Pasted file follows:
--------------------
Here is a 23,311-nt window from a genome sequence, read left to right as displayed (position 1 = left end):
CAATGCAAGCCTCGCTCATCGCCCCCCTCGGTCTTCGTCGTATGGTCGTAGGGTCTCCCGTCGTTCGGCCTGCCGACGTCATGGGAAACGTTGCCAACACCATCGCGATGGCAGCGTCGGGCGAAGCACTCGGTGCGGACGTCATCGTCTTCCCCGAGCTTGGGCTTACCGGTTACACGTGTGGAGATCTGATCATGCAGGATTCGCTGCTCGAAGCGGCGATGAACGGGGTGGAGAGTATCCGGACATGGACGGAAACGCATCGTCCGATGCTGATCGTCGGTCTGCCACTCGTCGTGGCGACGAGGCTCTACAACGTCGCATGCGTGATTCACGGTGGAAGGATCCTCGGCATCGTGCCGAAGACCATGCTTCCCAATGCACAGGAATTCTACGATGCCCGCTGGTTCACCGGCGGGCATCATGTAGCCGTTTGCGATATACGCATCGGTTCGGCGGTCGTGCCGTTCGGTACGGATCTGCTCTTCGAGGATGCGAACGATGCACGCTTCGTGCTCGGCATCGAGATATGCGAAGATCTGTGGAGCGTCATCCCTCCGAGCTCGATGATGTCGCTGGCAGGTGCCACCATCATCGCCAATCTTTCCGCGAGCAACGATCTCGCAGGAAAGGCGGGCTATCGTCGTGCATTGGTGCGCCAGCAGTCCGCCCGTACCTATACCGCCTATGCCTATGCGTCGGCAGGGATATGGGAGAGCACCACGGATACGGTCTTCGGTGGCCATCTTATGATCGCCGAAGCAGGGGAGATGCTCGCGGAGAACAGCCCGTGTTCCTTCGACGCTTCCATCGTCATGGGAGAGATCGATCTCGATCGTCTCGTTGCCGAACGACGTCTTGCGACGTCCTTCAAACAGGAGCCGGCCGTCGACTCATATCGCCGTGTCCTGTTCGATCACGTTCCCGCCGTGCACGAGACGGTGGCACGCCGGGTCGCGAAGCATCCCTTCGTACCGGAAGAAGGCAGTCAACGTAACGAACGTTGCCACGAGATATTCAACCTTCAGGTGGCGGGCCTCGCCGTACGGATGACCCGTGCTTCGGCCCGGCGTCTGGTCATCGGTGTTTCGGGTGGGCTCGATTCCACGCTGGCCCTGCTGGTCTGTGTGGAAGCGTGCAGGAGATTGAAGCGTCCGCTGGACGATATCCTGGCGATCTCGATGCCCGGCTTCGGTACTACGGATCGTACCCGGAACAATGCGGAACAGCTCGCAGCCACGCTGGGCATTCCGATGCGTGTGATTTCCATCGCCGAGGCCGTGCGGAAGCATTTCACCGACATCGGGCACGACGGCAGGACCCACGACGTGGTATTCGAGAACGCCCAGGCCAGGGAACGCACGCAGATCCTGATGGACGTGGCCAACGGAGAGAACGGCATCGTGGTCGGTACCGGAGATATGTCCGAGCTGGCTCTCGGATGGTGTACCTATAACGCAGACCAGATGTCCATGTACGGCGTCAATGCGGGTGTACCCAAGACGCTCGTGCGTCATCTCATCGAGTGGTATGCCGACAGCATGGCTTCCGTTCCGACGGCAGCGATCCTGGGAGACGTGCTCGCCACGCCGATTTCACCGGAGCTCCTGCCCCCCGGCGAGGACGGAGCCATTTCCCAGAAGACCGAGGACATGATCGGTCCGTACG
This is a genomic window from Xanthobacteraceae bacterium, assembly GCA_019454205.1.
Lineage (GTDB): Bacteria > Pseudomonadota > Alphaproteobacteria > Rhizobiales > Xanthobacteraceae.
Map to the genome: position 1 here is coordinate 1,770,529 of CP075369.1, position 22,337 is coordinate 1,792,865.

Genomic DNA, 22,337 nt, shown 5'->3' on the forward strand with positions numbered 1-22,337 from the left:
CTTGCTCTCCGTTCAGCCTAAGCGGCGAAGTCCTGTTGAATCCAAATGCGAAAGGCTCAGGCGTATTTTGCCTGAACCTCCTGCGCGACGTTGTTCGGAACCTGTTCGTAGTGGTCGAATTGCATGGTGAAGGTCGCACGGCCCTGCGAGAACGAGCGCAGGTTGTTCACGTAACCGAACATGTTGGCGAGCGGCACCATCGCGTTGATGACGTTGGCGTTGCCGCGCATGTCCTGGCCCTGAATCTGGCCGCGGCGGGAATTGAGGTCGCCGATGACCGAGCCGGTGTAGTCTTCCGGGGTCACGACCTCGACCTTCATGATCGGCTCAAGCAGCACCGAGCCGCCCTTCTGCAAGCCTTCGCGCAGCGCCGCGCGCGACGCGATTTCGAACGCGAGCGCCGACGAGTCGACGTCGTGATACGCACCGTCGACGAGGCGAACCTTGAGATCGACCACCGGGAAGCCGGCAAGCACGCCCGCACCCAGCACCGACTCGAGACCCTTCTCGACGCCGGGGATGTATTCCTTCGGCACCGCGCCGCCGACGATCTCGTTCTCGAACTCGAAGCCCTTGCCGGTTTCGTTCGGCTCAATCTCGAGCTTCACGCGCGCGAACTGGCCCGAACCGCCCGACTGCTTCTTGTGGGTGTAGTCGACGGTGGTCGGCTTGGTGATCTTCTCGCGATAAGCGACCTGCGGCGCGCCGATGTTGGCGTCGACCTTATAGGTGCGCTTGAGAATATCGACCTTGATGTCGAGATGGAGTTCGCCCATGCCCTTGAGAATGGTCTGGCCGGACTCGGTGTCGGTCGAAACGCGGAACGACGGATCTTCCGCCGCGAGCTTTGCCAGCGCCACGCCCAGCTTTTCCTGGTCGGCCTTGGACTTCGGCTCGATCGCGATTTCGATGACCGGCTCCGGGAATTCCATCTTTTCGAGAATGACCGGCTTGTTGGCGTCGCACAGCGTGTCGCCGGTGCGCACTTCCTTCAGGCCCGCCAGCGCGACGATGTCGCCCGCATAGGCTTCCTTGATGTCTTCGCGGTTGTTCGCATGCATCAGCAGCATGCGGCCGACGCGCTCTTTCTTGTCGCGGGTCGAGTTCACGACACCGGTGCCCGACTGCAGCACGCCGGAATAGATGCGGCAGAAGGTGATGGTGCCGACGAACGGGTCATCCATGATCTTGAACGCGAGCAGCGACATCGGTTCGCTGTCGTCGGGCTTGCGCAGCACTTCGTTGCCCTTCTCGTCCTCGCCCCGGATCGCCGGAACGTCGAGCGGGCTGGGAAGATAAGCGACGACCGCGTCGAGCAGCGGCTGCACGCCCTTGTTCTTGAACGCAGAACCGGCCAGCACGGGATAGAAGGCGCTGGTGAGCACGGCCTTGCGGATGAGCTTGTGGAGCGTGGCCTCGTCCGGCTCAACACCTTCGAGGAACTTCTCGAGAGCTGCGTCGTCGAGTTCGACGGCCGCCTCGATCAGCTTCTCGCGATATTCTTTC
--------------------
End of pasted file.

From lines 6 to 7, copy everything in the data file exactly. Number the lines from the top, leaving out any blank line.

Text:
Genomic DNA, 22,337 nt, shown 5'->3' on the forward strand with positions numbered 1-22,337 from the left:
CTTGCTCTCCGTTCAGCCTAAGCGGCGAAGTCCTGTTGAATCCAAATGCGAAAGGCTCAGGCGTATTTTGCCTGAACCTCCTGCGCGACGTTGTTCGGAACCTGTTCGTAGTGGTCGAATTGCATGGTGAAGGTCGCACGGCCCTGCGAGAACGAGCGCAGGTTGTTCACGTAACCGAACATGTTGGCGAGCGGCACCATCGCGTTGATGACGTTGGCGTTGCCGCGCATGTCCTGGCCCTGAATCTGGCCGCGGCGGGAATTGAGGTCGCCGATGACCGAGCCGGTGTAGTCTTCCGGGGTCACGACCTCGACCTTCATGATCGGCTCAAGCAGCACCGAGCCGCCCTTCTGCAAGCCTTCGCGCAGCGCCGCGCGCGACGCGATTTCGAACGCGAGCGCCGACGAGTCGACGTCGTGATACGCACCGTCGACGAGGCGAACCTTGAGATCGACCACCGGGAAGCCGGCAAGCACGCCCGCACCCAGCACCGACTCGAGACCCTTCTCGACGCCGGGGATGTATTCCTTCGGCACCGCGCCGCCGACGATCTCGTTCTCGAACTCGAAGCCCTTGCCGGTTTCGTTCGGCTCAATCTCGAGCTTCACGCGCGCGAACTGGCCCGAACCGCCCGACTGCTTCTTGTGGGTGTAGTCGACGGTGGTCGGCTTGGTGATCTTCTCGCGATAAGCGACCTGCGGCGCGCCGATGTTGGCGTCGACCTTATAGGTGCGCTTGAGAATATCGACCTTGATGTCGAGATGGAGTTCGCCCATGCCCTTGAGAATGGTCTGGCCGGACTCGGTGTCGGTCGAAACGCGGAACGACGGATCTTCCGCCGCGAGCTTTGCCAGCGCCACGCCCAGCTTTTCCTGGTCGGCCTTGGACTTCGGCTCGATCGCGATTTCGATGACCGGCTCCGGGAATTCCATCTTTTCGAGAATGACCGGCTTGTTGGCGTCGCACAGCGTGTCGCCGGTGCGCACTTCCTTCAGGCCCGCCAGCGCGACGATGTCGCCCGCATAGGCTTCCTTGATGTCTTCGCGGTTGTTCGCATGCATCAGCAGCATGCGGCCGACGCGCTCTTTCTTGTCGCGGGTCGAGTTCACGACACCGGTGCCCGACTGCAGCACGCCGGAATAGATGCGGCAGAAGGTGATGGTGCCGACGAACGGGTCATCCATGATCTTGAACGCGAGCAGCGACATCGGTTCGCTGTCGTCGGGCTTGCGCAGCACTTCGTTGCCCTTCTCGTCCTCGCCCCGGATCGCCGGAACGTCGAGCGGGCTGGGAAGATAAGCGACGACCGCGTCGAGCAGCGGCTGCACGCCCTTGTTCTTGAACGCAGAACCGGCCAGCACGGGATAGAAGGCGCTGGTGAGCACGGCCTTGCGGATGAGCTTGTGGAGCGTGGCCTCGTCCGGCTCAACACCTTCGAGGAACTTCTCGAGAGCTGCGTCGTCGAGTTCGACGGCCGCCTCGATCAGCTTCTCGCGATATTCTTTC